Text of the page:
List out a set of aims to solidify your idea. Once you have a clearer idea in mind, the next step is to list out a set of aims to solidify your idea. These aims should provide achievable steps that allow you to approach your thesis. Again, consult your advisor or your lab mates to see if they agree with your plan, or they can suggest other alternatives for you to consider.

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Understand your Committee

Your thesis committee members are your only audience. This is a unique situation, because you know who your audience is and their technical background. While this defined audience and scope is different from what you typically experience, you could use this to your advantage to effectively motivate them.

Learn your committee’s background. One of the important steps to motivate your audience is to learn their background. Once you are aware of who will be on your committee, you can tailor the amount of background and technical content directly to your audience. Consider what your committee members already know as experts in their specific field. Provide enough detail that all committee members will be able to understand your proposal. Consult with other students in your group or in classes above you who have had overlapping thesis committees to get a sense of the background and technical detail required for each committee member.

Your committee should be your ally! Consider your committee members as your allies who are trying to help you to navigate the field that you will be exploring. They want to learn your critical thoughts on a scientifically challenging problem, because that is what is going to help you grow to become an independent researcher. To cultivate this independence, you can provide your problem with a scope and show what you are feasibly planning to accomplish.

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Tips for preparing your thesis proposal

Seek help regardless of where you are in the process. Not only ideation, but also the rest of the process, needs participation and help from others. It is through interacting with others that we gain insight from our practice and grow as a researcher. Talk to your advisor, lab mates, friends, and Comm Fellows and ask for help! This shouldn’t be a lonely process. Comm Fellows are often the most available and accessible resource for you to discuss about the content and structure of your thesis proposal. We provide a safe space for you to share concerns about your work. You can sign up for an appointment at any point in the process. Book an Appointment here.

Begin with the end in mind. You will need a plan to carry out your thesis proposal, as this is typically a weeks-long project to complete. Reverse plan from the day you will finish your thesis proposal presentation, to the day you need to submit a copy of your written thesis proposal, and eventually to the day that you need to start. Lay out what needs to be finished and when it needs to be completed, which will allow you to keep yourself accountable. Allow for some flexibility in your plan so you can adapt to the roadblocks and new challenges that arise along the way.

Focus on the now and your plans. Sometimes, worries about limited data and past challenges can be overwhelming and distract you from preparing your proposal. In addition, you may feel stressed leading up to the day when you hand in or present your proposal. It is perfectly human to have concerns about the past and future, everyone experiences them to some degree. What you have control of is the present and your plans for future events. Focusing on these tangible aspects will give you a much better sense of control and reduce your worries.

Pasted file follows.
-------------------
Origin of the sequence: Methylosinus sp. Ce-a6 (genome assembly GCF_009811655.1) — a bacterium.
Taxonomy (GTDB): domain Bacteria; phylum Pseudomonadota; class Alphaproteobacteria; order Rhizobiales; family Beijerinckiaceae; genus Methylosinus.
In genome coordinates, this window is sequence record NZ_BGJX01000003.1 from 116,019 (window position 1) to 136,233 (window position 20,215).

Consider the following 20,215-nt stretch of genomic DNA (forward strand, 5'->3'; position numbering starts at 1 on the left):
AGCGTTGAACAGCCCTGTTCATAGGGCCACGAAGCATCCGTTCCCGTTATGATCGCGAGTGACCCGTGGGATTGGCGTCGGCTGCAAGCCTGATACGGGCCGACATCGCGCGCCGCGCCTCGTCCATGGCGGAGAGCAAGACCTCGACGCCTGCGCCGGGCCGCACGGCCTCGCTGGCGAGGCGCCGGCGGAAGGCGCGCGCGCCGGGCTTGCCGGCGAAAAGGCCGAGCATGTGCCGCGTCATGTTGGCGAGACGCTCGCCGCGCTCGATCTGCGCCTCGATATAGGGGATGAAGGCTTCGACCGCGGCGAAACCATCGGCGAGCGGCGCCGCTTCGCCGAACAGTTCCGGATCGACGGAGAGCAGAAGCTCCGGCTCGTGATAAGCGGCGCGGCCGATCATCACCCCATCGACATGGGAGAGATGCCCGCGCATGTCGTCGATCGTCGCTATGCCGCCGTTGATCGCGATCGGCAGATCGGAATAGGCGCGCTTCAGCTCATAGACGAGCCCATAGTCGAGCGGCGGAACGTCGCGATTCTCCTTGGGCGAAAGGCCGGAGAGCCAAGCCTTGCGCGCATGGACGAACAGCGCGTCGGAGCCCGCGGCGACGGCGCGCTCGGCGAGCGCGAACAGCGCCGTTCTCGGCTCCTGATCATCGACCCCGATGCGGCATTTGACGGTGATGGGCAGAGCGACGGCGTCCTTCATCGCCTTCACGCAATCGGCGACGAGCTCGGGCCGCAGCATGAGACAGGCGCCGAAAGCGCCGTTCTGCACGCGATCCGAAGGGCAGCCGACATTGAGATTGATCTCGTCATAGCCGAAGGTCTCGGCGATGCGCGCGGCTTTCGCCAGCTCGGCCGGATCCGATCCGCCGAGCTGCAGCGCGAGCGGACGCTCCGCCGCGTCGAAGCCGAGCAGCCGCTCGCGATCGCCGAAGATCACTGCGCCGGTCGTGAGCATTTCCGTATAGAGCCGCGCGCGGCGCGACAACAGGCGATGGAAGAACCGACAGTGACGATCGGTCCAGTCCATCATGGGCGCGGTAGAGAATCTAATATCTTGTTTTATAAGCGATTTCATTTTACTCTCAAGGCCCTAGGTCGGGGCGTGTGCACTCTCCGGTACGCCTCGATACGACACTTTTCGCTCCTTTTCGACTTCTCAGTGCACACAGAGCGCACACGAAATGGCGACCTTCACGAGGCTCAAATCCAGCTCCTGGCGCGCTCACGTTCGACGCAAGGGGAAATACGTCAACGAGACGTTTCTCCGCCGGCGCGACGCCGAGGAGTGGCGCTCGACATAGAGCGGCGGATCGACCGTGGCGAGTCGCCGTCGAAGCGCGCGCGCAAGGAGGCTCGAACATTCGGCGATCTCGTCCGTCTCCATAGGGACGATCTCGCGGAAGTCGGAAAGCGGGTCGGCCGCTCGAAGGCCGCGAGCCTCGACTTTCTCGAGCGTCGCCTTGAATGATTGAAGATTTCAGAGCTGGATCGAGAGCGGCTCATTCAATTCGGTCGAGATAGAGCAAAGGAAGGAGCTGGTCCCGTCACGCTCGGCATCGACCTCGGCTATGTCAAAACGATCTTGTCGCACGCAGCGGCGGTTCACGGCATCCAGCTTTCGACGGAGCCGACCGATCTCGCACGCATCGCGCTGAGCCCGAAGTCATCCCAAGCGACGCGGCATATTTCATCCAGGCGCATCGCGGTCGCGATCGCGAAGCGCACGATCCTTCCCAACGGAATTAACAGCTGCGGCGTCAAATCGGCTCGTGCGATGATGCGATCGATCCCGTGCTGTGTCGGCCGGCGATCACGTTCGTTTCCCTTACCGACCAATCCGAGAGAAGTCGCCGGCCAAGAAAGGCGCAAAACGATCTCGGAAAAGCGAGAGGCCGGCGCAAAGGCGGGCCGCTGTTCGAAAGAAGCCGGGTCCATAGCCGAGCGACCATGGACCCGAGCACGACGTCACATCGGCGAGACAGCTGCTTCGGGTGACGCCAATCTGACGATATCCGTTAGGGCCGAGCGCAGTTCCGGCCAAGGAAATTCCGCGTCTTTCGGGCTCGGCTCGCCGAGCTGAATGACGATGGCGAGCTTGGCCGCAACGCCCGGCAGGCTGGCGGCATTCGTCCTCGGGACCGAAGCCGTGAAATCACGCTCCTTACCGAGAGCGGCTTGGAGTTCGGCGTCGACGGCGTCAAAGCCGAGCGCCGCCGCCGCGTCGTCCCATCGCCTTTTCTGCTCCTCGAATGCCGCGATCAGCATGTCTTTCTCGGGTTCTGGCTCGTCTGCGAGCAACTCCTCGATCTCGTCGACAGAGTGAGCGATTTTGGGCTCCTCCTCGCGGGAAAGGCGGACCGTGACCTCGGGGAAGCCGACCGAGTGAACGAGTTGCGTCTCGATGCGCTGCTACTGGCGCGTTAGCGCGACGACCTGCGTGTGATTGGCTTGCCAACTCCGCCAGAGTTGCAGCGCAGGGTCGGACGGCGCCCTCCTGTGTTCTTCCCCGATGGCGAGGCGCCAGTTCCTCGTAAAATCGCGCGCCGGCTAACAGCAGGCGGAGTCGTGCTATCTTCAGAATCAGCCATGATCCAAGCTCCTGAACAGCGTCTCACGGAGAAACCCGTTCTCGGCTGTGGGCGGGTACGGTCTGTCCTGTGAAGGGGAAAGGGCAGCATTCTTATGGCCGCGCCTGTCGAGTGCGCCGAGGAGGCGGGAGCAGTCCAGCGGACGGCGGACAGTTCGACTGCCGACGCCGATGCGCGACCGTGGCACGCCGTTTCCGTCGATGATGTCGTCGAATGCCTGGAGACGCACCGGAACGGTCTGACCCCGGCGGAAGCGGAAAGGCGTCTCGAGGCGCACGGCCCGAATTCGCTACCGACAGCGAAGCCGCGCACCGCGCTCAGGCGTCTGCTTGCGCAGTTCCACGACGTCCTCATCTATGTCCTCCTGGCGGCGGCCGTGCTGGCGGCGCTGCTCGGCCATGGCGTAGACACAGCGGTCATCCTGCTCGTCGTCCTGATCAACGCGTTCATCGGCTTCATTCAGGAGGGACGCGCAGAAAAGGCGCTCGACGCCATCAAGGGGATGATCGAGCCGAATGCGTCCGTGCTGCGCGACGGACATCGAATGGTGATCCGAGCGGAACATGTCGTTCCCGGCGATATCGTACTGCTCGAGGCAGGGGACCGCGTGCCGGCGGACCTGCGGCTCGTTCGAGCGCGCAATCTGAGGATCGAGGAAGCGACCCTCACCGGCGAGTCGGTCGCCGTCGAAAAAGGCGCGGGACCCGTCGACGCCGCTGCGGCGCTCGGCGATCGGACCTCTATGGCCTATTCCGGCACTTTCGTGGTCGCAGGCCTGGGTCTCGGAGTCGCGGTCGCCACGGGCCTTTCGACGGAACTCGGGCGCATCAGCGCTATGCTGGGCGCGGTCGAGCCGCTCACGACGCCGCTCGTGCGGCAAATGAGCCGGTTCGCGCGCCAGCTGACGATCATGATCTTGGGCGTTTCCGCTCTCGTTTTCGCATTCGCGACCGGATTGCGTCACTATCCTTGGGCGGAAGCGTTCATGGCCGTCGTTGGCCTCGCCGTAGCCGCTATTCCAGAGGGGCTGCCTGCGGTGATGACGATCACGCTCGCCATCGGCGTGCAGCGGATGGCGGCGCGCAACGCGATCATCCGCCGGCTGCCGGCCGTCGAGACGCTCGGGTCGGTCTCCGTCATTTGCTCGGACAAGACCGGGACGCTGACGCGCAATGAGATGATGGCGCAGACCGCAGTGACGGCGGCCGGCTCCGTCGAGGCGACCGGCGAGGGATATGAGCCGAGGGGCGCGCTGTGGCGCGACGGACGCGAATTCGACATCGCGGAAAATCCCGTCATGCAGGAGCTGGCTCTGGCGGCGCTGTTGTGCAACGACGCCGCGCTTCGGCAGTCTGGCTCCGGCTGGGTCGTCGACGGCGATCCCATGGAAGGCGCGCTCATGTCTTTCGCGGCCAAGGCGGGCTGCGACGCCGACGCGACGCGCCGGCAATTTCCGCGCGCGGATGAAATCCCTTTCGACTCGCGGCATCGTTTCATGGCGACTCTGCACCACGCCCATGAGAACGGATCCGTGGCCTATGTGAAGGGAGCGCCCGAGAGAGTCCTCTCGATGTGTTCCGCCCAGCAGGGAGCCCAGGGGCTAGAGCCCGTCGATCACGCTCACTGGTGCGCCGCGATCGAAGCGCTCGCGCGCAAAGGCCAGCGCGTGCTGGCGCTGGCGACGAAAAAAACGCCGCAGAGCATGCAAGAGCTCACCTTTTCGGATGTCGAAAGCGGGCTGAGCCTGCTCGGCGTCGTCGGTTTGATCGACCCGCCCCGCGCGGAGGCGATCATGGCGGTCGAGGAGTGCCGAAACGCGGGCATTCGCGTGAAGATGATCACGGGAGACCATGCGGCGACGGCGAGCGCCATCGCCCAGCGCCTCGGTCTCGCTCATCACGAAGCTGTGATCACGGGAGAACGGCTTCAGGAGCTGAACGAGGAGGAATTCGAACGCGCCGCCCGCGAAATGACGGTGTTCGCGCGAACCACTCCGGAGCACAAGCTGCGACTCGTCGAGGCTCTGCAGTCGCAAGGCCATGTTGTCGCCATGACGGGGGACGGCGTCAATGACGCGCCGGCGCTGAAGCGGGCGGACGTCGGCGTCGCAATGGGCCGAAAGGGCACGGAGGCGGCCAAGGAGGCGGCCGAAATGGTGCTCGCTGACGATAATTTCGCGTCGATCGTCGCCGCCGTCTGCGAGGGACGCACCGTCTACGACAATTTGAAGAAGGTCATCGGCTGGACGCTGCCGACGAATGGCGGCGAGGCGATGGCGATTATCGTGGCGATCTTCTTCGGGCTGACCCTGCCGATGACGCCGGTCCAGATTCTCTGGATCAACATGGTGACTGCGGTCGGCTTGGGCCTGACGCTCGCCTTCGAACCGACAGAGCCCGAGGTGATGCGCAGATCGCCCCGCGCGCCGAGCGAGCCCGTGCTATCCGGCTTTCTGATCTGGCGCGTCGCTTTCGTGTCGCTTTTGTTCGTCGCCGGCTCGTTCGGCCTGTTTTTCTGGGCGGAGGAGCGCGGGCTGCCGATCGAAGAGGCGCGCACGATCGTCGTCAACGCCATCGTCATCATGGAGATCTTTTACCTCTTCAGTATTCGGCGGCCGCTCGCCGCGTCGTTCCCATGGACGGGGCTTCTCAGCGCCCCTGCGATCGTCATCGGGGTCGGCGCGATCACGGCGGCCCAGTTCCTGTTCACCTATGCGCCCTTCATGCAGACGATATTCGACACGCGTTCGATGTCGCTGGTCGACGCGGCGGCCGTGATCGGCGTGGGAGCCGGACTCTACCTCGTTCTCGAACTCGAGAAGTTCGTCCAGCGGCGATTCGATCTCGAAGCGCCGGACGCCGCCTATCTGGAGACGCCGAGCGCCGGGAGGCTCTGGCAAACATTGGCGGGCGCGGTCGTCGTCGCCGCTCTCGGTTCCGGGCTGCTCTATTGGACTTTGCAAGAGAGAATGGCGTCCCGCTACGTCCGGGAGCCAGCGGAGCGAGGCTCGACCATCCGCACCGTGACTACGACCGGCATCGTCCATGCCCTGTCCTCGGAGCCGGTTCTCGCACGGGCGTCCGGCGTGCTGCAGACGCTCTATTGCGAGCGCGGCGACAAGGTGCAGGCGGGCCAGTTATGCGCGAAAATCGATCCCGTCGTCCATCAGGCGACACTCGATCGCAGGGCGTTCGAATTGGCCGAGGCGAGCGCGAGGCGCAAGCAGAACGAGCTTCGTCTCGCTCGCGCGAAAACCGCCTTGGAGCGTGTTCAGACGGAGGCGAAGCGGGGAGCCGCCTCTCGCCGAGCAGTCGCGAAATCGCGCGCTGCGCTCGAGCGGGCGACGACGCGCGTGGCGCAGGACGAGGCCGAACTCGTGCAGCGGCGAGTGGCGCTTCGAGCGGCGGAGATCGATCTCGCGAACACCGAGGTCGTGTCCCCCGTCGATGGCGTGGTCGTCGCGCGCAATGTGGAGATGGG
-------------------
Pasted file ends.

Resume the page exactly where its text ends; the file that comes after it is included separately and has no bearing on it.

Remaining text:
If you are concerned that your committee might ask about your past work, you can prepare a response to their inquiry, and ask your advisor or your lab mates for feedback. If you think that the state of your research is unclear to the point that you don’t feel comfortable presenting it, then you could consider moving your proposal timeline to a later time. If you decide to do this, make sure to consult with your advisor and propose a timeline to verify that you are on track.

Start small and start often. Instead of trying to tackle the entire document at once, which often will lead to anxiety, burnout, and frustration, see if you can break it down into manageable steps. Often, we fall into the trap of worrying about the completion of the document, despite the worries themselves not helping us in anyway. Gently remind yourself to focus on starting instead of finishing, because that is what you can choose to act on. Starting small will give you confidence and starting often (for even half an hour) will lessen your workload.

Be patient with yourself. Everyone’s thesis proposal has some challenge – it is universal and unavoidable. Being aware that the process is nonlinear for everyone and expecting setbacks when you start can help you respond more efficiently when difficulties occur. Be kind and patient towards yourself, because you need them to take care of yourself. Ask yourself: What can I do now to make myself comfortable when working on my proposal?

Use tools to manage your reference. As the number of references you are reading and citing during your preparation stage becomes larger, it is easier to organize them using a dedicated citation management software (e.g., Zotero, Mendeley, Endnote). A citation management software not only does a good job in bookkeeping, it also can help you to track your own ideas that stemmed from the literature. Since you will be likely to co-write and edit manuscripts with your lab mates, you can use the same citation management software as your lab. Plan ahead some time to install the software and become familiar with how to use it – it might take more time to learn than you think.